Pearl was diagnosed with rheumatoid arthritis (RA) in 1991, aged forty and was put on methotrexate. Eighteen months ago and initially as part of a clinical trial, she started to take a newer anti-TNF therapy; Simponi. Her current treatment also includes methrotrexate, but in a smaller dosage.
Pearl was diagnosed with rheumatoid arthritis (RA) in 1991, aged forty and was put on methotrexate oral-form. She has taken this treatment ever since but now she takes it in injection form as it began to affect her stomach. Alongside methotrexate, Pearl has tried other medications such as leflunomide and sulfasaladine but no single, or combination therapy succeeded in controlling her RA. Pearl would feel fine for a couple of weeks and then pain would start to affect her. Furthermore, every twelve to fifteen weeks she would experience episodes of very painful and debilitating flare ups that left her being unable to move. The flare ups affected her jaw, ankles and shoulders. This pattern of having short periods of feeling well followed by severe periods where she couldn’t be able to do anything remained constant since her diagnosis until she started her Simponi treatment.
Pearl was invited by her rheumatology clinic to volunteer for clinical trials and waited for 18 months before she had the chance to take part in the Simponi (golimumab) trial. She said she was given all sorts of information about this new drug by the specialist nurse, but was still very concerned about side effects and therefore, undecided. She spoke to her consultant, who answered all her questions and explained what they so far knew about the potential side effects of Simponi. Afterwards, she felt reassure and decided to go ahead.
The Simponi trial period lasted twelve months and during that time she had to go to the hospital to have her monthly injection and checkups. Now, she receives a monthly delivery of the Simponi at home and she injects herself. In terms of follow-ups she now goes to the clinic once every week for her methotrexate injection and once a month for blood tests. Soon after she started on Simponi, her methotrexate was stopped because her liver was affected by her combined therapy. It is only recently she has been put back into methotrexate but at a lower dosage. Liver tests are fine.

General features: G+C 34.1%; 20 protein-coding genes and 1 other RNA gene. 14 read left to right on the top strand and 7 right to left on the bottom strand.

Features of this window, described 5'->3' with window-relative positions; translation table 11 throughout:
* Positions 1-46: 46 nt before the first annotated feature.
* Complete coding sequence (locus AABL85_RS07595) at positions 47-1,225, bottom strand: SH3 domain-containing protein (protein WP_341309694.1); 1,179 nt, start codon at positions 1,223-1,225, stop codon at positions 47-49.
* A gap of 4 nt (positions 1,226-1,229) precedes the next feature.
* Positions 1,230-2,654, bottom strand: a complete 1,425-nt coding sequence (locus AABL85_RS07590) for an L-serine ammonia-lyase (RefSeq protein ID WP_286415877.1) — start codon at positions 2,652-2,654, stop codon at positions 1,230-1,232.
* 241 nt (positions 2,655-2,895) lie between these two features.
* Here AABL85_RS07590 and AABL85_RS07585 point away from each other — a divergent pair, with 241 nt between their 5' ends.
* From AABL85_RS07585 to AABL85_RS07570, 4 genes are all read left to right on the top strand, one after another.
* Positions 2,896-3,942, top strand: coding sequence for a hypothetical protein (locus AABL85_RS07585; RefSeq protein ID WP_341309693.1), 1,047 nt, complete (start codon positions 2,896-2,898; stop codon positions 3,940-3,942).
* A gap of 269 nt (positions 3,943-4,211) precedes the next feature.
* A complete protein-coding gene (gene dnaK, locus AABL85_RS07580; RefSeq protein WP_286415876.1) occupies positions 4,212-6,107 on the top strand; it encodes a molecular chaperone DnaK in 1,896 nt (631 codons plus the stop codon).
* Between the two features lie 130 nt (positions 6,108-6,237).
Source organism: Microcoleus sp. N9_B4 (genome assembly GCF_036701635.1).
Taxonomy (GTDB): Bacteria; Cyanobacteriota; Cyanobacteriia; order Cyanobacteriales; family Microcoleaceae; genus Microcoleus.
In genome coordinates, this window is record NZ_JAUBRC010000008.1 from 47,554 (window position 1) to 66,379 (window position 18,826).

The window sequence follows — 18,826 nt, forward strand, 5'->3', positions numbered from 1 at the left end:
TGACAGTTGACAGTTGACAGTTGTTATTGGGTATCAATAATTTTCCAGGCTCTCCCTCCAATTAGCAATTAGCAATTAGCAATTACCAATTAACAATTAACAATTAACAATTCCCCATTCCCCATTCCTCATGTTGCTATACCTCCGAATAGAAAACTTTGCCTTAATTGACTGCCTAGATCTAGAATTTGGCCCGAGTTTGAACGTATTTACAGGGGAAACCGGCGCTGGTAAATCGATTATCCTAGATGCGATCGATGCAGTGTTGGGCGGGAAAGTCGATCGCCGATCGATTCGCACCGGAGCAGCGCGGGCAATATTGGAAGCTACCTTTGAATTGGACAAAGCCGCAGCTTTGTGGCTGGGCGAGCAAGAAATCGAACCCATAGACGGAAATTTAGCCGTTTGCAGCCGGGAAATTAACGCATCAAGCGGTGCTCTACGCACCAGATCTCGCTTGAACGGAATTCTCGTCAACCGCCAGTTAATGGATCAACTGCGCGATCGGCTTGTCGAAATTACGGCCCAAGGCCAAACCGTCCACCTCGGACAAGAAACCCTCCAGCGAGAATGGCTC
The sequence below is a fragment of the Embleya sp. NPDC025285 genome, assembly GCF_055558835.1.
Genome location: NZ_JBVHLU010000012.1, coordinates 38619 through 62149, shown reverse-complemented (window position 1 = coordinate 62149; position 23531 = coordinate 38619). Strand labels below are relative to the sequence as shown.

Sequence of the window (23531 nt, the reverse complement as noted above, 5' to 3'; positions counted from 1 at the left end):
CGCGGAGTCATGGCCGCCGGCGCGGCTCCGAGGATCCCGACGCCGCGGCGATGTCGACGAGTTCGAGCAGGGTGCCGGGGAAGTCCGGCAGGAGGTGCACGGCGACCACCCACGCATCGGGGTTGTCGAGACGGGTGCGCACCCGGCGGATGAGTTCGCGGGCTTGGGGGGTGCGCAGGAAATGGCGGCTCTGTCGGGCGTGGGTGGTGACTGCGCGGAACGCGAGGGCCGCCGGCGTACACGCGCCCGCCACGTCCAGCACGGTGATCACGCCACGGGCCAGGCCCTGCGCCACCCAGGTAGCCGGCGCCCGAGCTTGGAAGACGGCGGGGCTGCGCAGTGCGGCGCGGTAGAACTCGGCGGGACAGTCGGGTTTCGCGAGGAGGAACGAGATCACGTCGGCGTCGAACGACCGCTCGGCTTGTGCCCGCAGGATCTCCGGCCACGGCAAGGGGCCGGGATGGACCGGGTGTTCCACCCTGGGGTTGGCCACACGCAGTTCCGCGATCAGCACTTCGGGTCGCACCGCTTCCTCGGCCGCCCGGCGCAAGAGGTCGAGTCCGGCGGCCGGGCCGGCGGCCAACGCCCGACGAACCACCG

Blood tests results are showing that the level of joint inflammation has gone right down but Pearl is not yet in remission. Since starting her Simponi treatment, Pearl has not had repeats of the very bad flare ups she used to have. She still experiences various levels of pain but she feels able to cope with it. Moreover, she is not as exhausted as she used to be and hence, able to have a social life in the evenings.
Pearl thinks that the care and support she gets from her consultant and nurses is second to none but she advices doctors to talk to their patients about the possible impact of RA on sex life. She thinks that such an issue should be discussed early on to help couples better understand and manage this aspect of their lives.